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A victory for the Constitution, not so much for Trump

The Senate’s decision on Saturday to acquit former President Trump by a vote of 57 to 43 — a two-thirds majority was needed to convict — is a modest victory for the Constitution. Whether the 43 senators, all Republicans, voted to acquit on the ground that the Senate has no jurisdiction over a private citizen or on the ground that Trump’s Jan. 6 speech was protected by the First Amendment, the Constitution was vindicated.

Senate Minority Leader Mitch McConnell (R-Ky.), in a scathing attack on Trump, explained that his vote to acquit was based, in large part, on the fact that the former president is now a private citizen. He correctly observed that the Senate does not have a roving commission to impeach and disqualify former officeholders. To conclude otherwise would be to empower Congress to disempower tens of millions of voters from casting ballots for their candidates of choice.

Trump is now free to run for reelection in 2024. The Senate’s decision to acquit Trump also supports the First Amendment, which was intended to protect the kind of controversial, even dangerous, speech that he delivered on Jan. 6 near the White House to tens of thousands of supporters. To have ruled otherwise would have disemboweled the First Amendment in the context of presidential rhetoric about elections.

I agree with McConnell that Trump was wrong in arguing that the election was stolen and fraudulent, but the First Amendment protects wrong opinions as surely as it protects correct ones. Trump had as much right to say, erroneously, that the election was unfair as President Biden has the right to say, correctly, that he was elected fairly. And we have the right to judge each of them and their allegations morally and politically but not to use them as the basis for impeachment.

If Trump were to run against Biden in 2024, all Americans can vote based in part on who they think told the truth about the 2020 election.

Although the Senate vote allows citizen Trump to run for election again in 2024, the trial itself has made it less likely that he will be able to do so successfully. The Democratic House impeachment managers presented a devastating picture of the events at the Capitol and of Trump’s moral and political responsibility for creating an atmosphere that may well have contributed to the violence. McConnell’s speech following the Senate’s vote agreed with much of that case. But there is an enormous difference between moral and political responsibility, on the one hand, and constitutional impeachability consistent with the First Amendment, on the other hand. It is the former that may well determine Trump’s political fate.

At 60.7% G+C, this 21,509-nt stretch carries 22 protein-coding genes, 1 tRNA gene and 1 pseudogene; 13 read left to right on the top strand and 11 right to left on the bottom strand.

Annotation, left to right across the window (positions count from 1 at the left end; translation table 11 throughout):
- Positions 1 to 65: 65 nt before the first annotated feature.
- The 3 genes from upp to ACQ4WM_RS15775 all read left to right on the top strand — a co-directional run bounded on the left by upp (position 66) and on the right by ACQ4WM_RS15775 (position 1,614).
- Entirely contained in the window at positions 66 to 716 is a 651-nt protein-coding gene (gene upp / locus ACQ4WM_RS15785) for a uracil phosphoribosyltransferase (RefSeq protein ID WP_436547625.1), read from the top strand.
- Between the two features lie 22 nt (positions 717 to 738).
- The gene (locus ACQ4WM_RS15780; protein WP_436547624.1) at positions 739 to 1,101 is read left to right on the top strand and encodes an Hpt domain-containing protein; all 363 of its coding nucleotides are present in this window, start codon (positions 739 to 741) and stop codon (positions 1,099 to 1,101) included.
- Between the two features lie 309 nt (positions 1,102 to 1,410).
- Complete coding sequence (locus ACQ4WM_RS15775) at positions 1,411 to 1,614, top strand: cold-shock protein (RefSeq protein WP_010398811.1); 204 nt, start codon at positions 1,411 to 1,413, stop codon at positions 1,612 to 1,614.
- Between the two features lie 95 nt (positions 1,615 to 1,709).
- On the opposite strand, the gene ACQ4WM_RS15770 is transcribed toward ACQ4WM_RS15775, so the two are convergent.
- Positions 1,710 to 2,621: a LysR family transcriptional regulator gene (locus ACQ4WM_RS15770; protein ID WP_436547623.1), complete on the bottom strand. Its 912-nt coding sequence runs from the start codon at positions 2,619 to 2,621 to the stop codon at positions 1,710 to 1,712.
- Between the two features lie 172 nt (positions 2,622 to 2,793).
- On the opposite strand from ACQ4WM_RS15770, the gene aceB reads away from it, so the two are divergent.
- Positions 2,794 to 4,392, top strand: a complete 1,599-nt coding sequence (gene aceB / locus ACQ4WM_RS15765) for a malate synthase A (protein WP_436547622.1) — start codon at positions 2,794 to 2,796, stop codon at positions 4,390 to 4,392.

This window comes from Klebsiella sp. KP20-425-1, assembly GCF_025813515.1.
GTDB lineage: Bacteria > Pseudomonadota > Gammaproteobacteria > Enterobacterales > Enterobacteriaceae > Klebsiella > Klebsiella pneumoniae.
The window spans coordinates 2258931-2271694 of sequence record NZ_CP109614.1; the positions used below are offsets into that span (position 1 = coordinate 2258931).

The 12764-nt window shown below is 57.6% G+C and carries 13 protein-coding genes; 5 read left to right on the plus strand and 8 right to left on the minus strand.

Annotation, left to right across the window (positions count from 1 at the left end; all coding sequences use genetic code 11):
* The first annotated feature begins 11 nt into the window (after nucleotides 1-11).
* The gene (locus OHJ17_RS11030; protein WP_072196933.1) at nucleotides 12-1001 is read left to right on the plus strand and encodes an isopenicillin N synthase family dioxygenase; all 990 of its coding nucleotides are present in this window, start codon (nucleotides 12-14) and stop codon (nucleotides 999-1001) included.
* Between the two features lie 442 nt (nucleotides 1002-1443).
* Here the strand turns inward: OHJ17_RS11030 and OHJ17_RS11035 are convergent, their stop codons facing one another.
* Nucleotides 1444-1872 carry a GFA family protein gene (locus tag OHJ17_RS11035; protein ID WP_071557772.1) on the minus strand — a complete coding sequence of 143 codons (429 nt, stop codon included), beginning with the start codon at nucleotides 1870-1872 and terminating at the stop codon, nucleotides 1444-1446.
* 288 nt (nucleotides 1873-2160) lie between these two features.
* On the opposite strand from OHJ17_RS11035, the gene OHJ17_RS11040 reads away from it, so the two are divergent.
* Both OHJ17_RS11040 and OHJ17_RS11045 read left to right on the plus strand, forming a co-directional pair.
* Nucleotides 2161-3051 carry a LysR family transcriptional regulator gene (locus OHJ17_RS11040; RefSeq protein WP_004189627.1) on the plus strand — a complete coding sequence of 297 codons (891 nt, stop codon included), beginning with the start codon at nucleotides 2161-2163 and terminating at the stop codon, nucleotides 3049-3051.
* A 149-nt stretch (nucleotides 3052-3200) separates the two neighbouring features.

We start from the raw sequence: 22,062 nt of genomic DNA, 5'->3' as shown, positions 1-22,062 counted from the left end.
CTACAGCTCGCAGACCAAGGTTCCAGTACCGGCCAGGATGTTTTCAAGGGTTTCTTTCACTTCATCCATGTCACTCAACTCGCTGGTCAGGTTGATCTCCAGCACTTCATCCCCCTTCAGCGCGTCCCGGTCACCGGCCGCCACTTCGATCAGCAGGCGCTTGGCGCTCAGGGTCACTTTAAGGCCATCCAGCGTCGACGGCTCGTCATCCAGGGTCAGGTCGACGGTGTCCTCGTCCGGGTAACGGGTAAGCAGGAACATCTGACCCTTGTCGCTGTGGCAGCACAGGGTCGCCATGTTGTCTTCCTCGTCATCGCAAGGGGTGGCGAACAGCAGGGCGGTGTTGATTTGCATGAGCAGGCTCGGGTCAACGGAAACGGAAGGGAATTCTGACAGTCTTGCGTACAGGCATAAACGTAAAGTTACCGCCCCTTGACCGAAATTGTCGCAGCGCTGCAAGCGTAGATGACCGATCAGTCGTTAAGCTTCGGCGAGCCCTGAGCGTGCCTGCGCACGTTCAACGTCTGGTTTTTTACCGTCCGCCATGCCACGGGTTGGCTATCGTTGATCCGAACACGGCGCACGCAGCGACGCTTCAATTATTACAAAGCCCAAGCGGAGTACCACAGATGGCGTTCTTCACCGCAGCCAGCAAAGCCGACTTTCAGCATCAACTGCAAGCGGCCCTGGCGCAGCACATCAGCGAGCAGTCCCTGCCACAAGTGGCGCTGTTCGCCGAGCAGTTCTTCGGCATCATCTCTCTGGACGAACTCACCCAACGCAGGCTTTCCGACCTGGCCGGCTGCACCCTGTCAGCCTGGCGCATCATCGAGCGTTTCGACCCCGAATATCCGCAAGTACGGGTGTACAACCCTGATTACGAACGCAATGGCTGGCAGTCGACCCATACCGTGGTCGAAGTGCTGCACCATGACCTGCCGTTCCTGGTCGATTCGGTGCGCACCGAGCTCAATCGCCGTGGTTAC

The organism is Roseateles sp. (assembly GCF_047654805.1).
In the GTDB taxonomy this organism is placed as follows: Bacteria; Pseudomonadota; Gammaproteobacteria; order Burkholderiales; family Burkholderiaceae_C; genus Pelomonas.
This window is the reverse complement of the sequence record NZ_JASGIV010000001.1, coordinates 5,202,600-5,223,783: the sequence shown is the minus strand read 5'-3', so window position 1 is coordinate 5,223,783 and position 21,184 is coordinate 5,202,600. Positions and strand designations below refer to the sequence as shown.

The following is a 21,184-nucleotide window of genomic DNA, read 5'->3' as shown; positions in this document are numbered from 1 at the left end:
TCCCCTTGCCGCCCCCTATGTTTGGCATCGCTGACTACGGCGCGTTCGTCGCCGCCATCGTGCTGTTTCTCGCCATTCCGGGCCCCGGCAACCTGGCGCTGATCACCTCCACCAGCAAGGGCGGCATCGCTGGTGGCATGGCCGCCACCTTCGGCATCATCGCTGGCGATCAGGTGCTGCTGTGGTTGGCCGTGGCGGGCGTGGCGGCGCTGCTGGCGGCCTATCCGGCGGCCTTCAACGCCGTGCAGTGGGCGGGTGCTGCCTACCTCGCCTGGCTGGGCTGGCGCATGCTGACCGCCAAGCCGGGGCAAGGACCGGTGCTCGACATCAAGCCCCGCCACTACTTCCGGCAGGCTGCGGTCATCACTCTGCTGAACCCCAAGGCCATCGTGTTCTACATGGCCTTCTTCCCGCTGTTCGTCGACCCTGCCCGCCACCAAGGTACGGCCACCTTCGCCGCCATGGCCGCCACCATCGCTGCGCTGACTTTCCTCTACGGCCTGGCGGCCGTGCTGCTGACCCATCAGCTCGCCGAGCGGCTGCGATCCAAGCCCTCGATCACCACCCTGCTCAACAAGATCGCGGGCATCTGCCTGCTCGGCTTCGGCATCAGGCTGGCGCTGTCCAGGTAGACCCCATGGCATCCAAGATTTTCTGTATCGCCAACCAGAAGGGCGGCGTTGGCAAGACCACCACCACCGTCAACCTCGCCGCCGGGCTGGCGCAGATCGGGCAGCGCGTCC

The speech he gave on Jan. 6, though constitutionally protected, was irresponsible, especially in light of the rhetoric that proceeded it for several months. In my view, and in the view of many thoughtful Americans of both parties, including McConnell, the election was not stolen. There may well have been mistakes, both of a legal and factual nature. But these mistakes are unlikely to have produced enough of a disparity to change the outcome. Biden, after all, decisively won both in the Electoral College and in the popular vote. There is a heavy burden of proof on those challenging the outcome of an election and, based on the evidence I have seen, that burden was not satisfied by Trump and his lawyers. Moreover, there are processes for challenging flawed elections. These processes include internal reviews within state election institutions as well as judicial reviews by the courts. Although I think it would have been better if the courts had conducted more extensive reviews on the merits and demerits of the claims, the processes went forward lawfully and fairly.

Trump was wrong, in my view, not to concede after it became clear that he had exhausted all appropriate remedies, and he was wrong not to attend the Biden inauguration. He also was wrong to call on protesters to descend on the Capitol on the day that members of the House and Senate were certifying the Electoral College votes. He had the constitutional right to say what he said, but he was wrong, in my view and that of McConnell and many others, to exercise that right in the manner that he did.

History will judge Trump harshly for his conduct between Nov. 6 and Jan. 20. But history also will harshly judge those congressional Democrats and Republicans who organized and voted for the two impeachments of Trump for conduct that does not come within the constitutional criteria authorizing impeachment.

This position may anger both opponents and supporters of Trump. But it should please all those who place allegiance to the Constitution above allegiance to person or party.

Alan Dershowitz, professor emeritus at Harvard Law School, served on the legal team representing President Trump in the first Senate impeachment trial. He is author of the recent book “Cancel Culture: The Latest Attack on Free Speech and Due Process,” and his podcast “The Dershow” is available on Spotify and YouTube. You will find him on Twitter @AlanDersh.

Tags 2024 presidential election Alan Dershowitz Donald Trump Donald Trump Impeachment first amendment Joe Biden Mitch McConnell Right-wing populism in the United States Trump acquittal

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